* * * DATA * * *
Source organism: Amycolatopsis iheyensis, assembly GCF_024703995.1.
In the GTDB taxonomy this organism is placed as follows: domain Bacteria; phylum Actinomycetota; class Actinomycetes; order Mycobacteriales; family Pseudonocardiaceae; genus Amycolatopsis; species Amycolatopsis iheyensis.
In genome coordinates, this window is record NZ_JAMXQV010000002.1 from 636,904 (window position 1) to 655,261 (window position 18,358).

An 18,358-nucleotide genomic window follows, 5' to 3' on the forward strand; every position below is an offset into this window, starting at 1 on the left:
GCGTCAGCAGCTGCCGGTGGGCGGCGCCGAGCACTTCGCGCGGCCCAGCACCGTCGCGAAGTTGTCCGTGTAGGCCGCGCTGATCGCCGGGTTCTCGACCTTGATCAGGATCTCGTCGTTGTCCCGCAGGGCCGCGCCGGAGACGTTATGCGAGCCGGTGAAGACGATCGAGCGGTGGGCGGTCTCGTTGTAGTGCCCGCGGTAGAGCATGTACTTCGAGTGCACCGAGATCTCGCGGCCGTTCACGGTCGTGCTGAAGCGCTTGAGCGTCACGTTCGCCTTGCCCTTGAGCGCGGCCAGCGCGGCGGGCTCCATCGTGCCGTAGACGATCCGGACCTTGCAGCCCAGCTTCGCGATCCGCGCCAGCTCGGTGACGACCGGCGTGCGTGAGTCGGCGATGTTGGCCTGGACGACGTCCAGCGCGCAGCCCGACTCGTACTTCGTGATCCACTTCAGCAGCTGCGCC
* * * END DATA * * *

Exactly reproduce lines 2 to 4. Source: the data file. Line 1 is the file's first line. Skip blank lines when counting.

In the GTDB taxonomy this organism is placed as follows: domain Bacteria; phylum Actinomycetota; class Actinomycetes; order Mycobacteriales; family Pseudonocardiaceae; genus Amycolatopsis; species Amycolatopsis iheyensis.
In genome coordinates, this window is record NZ_JAMXQV010000002.1 from 636,904 (window position 1) to 655,261 (window position 18,358).

An 18,358-nucleotide genomic window follows, 5' to 3' on the forward strand; every position below is an offset into this window, starting at 1 on the left: